What to do when you've been served an eviction notice
Receiving an eviction notice can be one of the most stressful things to go through. However, do not panic, if you are a tenant who just got served with a notice to vacate, it does not mean that you need to move out immediately.
Below we gathered the options available to help you understand how to avoid eviction and make this experience less overwhelming.
1. Check the local laws
The most important thing to do if you’ve been served an eviction notice is to get informed. Keep in mind that the regulations governing evictions vary from state to state, so if you are looking into how to stop an eviction in California, make sure you check the local laws for it. For instance, there are cities across the US where rent controls are in effect and this could have a major impact on what you as a tenant can do.
2. Identify the type of notice
The type of eviction served by the landlord will tell you the reason why is trying to make you leave the property. Identifying the type of notice will help you, as a tenant, determine the actions you need to take in response to it. It can also help you figure out what kind of help is available and what documents you need to contest the notice.
3. Check what are the reasons for the eviction
The eviction reasons the landlord can use are several, however, these have to be per the legislation and follow certain protocols. The eviction notice must also contain the correct information, such as names or addresses, otherwise, it can be invalid.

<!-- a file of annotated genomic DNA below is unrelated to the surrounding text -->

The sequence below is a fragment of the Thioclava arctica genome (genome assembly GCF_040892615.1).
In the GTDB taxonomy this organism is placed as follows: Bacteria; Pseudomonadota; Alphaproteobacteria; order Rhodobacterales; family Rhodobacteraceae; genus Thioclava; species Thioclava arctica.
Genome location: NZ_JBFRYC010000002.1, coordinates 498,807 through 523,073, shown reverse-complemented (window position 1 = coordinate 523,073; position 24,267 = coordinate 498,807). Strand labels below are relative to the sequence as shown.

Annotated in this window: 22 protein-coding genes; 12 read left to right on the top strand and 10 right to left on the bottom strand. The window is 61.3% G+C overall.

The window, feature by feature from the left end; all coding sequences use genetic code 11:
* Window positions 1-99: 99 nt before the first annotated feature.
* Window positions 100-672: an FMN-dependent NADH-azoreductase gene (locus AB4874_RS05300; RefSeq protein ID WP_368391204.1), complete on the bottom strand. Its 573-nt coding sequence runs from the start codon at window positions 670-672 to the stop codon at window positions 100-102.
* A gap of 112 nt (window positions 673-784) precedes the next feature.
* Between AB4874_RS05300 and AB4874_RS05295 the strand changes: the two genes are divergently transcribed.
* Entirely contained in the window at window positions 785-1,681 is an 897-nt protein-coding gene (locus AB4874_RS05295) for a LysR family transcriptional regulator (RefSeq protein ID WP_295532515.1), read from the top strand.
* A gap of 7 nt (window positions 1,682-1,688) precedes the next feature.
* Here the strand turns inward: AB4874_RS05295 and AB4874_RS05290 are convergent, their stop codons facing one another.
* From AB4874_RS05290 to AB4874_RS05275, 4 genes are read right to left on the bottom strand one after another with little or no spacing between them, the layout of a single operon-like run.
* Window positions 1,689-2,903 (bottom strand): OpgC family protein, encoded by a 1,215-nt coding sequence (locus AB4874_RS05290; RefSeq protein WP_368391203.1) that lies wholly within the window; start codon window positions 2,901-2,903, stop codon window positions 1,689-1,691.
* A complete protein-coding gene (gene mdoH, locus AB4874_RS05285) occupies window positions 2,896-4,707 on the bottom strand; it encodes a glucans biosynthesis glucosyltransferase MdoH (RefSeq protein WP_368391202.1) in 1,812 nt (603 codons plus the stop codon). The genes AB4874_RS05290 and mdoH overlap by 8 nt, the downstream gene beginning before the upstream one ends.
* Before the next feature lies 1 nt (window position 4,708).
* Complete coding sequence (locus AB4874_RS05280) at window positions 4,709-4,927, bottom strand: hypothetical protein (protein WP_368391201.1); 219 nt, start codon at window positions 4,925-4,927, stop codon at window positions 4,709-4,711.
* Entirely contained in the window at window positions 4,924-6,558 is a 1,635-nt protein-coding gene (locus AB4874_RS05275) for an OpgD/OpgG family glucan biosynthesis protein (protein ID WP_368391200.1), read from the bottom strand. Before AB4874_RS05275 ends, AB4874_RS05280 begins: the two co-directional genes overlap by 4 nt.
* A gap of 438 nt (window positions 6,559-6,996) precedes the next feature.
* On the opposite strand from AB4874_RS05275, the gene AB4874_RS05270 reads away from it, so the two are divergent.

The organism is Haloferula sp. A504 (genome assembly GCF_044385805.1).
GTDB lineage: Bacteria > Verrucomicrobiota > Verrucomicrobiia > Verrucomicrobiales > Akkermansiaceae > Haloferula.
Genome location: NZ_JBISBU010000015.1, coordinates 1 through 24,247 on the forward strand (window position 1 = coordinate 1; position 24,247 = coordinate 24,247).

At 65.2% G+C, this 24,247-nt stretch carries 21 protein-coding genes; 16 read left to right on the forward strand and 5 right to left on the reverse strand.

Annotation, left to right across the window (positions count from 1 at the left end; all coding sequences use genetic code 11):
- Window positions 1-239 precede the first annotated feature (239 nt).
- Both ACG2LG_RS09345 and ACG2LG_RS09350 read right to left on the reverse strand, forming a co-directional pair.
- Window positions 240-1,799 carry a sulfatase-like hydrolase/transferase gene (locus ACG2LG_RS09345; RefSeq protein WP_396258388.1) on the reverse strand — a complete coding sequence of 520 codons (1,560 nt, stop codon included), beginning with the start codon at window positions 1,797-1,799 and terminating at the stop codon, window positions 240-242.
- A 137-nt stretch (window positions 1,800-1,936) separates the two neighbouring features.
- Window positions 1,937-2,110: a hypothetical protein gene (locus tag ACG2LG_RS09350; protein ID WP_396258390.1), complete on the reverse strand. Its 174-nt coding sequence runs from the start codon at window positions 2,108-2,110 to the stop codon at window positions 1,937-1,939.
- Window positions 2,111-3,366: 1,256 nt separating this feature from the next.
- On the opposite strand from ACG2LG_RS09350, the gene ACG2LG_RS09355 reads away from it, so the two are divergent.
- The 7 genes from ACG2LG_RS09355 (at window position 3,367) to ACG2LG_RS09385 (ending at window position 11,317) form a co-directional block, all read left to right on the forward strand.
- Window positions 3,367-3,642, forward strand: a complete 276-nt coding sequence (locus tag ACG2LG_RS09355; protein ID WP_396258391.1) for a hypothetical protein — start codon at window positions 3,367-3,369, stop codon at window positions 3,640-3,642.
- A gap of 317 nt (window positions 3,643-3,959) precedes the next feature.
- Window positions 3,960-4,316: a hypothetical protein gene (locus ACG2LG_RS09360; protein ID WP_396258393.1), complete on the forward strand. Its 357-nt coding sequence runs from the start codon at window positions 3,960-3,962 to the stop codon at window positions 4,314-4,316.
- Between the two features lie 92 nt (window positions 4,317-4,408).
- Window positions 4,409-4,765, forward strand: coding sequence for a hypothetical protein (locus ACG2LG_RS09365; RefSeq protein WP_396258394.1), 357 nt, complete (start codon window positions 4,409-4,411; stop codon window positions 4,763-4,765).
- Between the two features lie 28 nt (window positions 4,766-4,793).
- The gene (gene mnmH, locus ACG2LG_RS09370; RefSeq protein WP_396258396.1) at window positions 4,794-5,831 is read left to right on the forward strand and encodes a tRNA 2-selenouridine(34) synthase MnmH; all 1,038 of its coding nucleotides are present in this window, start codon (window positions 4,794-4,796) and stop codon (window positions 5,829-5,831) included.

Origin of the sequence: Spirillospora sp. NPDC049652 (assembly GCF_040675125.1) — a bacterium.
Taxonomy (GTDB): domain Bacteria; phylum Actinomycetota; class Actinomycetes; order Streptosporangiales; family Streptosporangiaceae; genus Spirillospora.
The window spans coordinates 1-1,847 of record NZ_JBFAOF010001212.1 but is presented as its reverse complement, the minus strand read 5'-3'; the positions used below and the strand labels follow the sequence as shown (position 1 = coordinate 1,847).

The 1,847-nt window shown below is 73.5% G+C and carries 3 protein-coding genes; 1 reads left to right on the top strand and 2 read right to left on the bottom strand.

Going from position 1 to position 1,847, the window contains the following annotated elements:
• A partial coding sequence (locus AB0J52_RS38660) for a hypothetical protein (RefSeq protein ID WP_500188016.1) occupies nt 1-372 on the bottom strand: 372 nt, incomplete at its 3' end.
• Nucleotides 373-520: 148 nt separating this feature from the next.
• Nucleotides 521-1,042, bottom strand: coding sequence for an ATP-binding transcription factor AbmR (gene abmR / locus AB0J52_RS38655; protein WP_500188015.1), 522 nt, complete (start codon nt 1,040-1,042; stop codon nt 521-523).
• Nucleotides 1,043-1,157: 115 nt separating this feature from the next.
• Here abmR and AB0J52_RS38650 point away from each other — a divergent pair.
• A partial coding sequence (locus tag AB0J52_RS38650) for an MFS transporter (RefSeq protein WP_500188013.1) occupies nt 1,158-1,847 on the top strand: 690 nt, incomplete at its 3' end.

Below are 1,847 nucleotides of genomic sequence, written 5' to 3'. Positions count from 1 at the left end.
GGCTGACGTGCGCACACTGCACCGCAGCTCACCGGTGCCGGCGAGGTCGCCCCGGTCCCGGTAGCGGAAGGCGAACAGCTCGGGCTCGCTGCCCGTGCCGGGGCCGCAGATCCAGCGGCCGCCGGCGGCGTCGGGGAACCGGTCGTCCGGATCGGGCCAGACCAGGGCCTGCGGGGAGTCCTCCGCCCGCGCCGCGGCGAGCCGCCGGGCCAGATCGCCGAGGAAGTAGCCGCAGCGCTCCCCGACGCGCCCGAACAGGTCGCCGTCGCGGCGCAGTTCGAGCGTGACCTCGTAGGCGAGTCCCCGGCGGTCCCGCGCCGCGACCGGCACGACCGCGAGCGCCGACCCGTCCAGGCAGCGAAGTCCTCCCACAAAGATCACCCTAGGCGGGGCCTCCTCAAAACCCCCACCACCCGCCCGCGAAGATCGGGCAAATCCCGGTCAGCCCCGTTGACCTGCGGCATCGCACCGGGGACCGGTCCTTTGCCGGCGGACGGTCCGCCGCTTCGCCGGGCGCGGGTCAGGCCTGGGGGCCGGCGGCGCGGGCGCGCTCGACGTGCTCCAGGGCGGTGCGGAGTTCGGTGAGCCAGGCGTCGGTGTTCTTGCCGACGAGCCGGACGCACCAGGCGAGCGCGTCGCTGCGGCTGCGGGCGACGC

An eviction process can be completed in five to eight weeks and the most common causes for it are related to the violation of some of the agreements in the tenancy contract:
- Failure to pay rent
- Criminal activity in the rental housing
- Subletting if your lease does not allow this
- Causing noise or other disturbances
4. Communicate with your landlord
You should not ignore the eviction notice and try to get in touch with your landlord as soon as possible. Also, try to negotiate if you have any outstanding rent to pay and settle your debt or have an agreement in place on the terms of payment. The landlord usually will get more losses and loss of income should they pursue an eviction lawsuit, so make sure you bring up the right arguments to your landlord when talking about what you plan to do next.
5. Attend a court hearing if it’s necessary
You have the right to file an affidavit/answer to the eviction during the notice period and the court will set a hearing, which usually takes place within a week. Make sure you attend the hearing, as failure to do so can result in the court granting the eviction. On the other hand, if the landlord fails to attend, the eviction will be denied and the court will decide in favour of the tenant.
Renting a property can come with certain downsides, especially if you are a tenant dealing with eviction. However, there are legislations in place which protect your rights as a tenant and if you follow some important steps, it can make the process less stressful. If you need help with how to stop an eviction notice, our team of experts is here to offer you helpful advice and guide you through this experience.
Call us today for more information!